P: Too many. Movies, games, books to be more boring. I enjoy photography, writing in general, trying to learn to play guitar and bass, and the list goes on… Oh, tattoos!
E: Not really. My time is pretty limited because of work and family.
Are you looking for a booking agency, and what are your thoughts around that?
No, as we are not intending to play gigs… Yet… ;)
But a booking agency surely helps when it comes to getting gigs.
Are you looking for a label, and what are your thoughts around that?
P: Well we have put our demos on public circulation, so to speak. But we haven’t send anything to anywhere. If some label would notice us and want to do something, I personally don’t see anything wrong with it. I would prefer smaller, independent label, as I want to keep the control over the things I wan to do.
E: We are not currently looking for a label. But if some record label would sing us, that would be a big dream come true. I like Spinefarm records, because it’s a Finnish label, and they have come a long way to the point were they are now.
What made you decide to make this music?
P: I going to make a cliche answer here, but because I feel the need to get this out. It’s something that keeps rolling around inside me, wanting to get out.
E: I just got bored learning songs made by other people. And when I got the opportunity to make music myself, I was surprised how “easy” it was for me.
What are your songs about?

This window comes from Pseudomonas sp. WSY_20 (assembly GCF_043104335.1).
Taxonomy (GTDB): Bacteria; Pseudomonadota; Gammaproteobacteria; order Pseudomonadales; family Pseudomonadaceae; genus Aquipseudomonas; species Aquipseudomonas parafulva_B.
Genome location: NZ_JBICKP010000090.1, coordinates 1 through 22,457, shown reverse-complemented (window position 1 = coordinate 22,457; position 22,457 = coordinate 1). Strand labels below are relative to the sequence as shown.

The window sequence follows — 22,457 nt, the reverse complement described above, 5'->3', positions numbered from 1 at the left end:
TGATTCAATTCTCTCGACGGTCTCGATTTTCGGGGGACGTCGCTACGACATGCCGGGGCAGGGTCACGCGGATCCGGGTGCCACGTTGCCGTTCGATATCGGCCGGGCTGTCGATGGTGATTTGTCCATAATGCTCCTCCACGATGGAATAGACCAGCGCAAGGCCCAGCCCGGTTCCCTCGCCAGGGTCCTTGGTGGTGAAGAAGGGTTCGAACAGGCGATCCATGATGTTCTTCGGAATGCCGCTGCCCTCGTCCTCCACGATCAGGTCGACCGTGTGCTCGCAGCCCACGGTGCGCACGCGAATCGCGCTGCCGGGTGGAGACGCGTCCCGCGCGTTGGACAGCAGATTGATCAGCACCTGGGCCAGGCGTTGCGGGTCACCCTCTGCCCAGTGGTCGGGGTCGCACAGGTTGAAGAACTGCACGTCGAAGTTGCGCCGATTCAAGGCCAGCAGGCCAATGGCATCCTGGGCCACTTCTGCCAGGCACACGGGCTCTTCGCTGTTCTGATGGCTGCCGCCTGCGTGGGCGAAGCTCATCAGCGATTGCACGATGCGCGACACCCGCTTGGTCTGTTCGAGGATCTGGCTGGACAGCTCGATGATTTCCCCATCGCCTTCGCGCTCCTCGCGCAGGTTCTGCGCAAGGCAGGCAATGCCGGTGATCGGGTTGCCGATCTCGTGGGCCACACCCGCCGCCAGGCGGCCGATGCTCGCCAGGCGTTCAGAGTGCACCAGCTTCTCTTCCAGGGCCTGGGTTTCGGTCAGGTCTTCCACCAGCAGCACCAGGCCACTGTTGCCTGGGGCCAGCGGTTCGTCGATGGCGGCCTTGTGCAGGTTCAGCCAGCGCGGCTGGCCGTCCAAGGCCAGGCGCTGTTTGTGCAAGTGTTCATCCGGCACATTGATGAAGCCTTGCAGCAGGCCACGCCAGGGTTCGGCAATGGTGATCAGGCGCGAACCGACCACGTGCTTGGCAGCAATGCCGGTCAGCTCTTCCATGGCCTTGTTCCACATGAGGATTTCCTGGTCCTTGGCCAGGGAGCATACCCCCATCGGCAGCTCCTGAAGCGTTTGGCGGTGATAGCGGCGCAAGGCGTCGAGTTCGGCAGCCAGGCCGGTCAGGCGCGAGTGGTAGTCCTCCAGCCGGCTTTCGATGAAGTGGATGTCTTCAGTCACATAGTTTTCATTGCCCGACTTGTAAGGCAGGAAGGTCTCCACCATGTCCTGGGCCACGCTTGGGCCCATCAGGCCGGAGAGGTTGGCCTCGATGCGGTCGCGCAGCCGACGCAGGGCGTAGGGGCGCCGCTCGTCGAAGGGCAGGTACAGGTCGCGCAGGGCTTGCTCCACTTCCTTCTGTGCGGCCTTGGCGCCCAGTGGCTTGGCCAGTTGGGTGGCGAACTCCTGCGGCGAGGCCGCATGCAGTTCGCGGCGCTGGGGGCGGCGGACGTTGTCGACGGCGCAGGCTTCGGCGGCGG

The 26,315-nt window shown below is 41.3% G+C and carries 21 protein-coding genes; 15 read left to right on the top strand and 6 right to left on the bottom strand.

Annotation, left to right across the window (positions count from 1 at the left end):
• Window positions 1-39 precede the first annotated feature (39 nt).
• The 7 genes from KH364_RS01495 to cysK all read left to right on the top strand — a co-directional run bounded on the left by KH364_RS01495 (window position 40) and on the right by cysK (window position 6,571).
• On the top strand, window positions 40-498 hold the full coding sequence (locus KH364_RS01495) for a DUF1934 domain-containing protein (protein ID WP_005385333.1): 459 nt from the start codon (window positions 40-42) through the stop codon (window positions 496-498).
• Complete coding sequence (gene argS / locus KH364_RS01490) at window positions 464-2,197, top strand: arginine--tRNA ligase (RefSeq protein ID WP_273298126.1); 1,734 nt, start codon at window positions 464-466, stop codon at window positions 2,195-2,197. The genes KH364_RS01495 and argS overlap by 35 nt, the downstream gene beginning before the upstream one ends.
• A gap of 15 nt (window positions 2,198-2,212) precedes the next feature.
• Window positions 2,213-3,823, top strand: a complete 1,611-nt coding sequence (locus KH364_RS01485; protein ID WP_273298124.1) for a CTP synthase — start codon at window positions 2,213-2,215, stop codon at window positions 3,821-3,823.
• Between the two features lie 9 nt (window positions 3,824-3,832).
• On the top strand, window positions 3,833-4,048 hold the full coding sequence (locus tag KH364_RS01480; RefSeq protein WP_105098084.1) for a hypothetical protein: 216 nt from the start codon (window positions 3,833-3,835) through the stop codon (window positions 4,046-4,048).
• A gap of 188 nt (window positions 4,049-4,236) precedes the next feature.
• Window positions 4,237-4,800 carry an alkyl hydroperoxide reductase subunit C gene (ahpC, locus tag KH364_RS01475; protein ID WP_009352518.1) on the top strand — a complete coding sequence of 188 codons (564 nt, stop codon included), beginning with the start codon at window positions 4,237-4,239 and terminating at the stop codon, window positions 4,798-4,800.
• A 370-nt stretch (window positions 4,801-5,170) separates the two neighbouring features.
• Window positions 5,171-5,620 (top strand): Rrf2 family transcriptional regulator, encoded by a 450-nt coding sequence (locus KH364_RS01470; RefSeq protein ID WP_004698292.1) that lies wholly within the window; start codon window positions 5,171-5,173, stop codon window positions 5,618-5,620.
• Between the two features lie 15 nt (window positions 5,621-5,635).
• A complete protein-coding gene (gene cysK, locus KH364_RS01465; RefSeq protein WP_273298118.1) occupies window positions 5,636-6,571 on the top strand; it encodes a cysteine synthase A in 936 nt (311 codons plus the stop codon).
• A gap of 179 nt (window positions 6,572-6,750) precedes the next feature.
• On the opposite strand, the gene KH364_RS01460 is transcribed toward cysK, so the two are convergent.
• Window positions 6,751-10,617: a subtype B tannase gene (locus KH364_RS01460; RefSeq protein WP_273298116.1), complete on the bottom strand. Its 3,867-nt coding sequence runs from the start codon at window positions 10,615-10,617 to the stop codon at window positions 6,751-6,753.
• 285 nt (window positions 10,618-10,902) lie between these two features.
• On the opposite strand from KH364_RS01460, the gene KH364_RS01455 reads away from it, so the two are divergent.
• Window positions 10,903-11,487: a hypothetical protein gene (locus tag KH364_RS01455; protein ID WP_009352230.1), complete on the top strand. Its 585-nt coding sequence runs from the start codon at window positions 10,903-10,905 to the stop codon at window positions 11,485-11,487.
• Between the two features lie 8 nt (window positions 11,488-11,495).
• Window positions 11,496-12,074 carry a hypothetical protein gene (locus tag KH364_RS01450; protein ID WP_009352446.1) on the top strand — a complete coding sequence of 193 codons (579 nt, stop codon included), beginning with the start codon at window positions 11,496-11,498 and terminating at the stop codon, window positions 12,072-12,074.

P: About this crazy little ride we call life. =D Some lyrics are public commentaries, other try to wonder the unknowns of the human mind, some are just stories I wanted to tell.
E: To me, our songs are about the struggles in every life.
Who does the composing and writes the lyrics?
P: I write the lyrics, and I sometimes offer tiny pieces of music, which can be used in the composing. I’m also involved in the arrangements.
E: The writing process usually begins with me coming up with a riff, or sometimes a whole song. And then I would show or send it to Pauli, and sometimes we write together. Then Pauli writes the vocals and lyrics.
Do you start with the music or the lyrics?
P: I think it’s more often music first, lyrics then, although there are exceptions.
E: It’s usually the music first yes.
Do you compose in a certain environment?
P: I actually write most of my stuff in the night. I’m more of a stay up late, wake up later kind of guy, not a morning person at all. More often than not, I have inspiration just as I’m about to go to sleep.
E: Most often I would write in the night. That is the only part of the day when I get to be just by myself. What type of songs I write usually depends on my current state of mind. I guess you would think that the “heavy” songs come when I’m angry or something. But to me it’s the other way around. Usually the most fast and “heavy “ songs come when I’m feeling good and happy. And when I’m sad or anxious, that’s when I write slow, melodic stuff.
Have you done any covers live? Not live, but we have recorded couple covers. Let’s see, if we ever release them.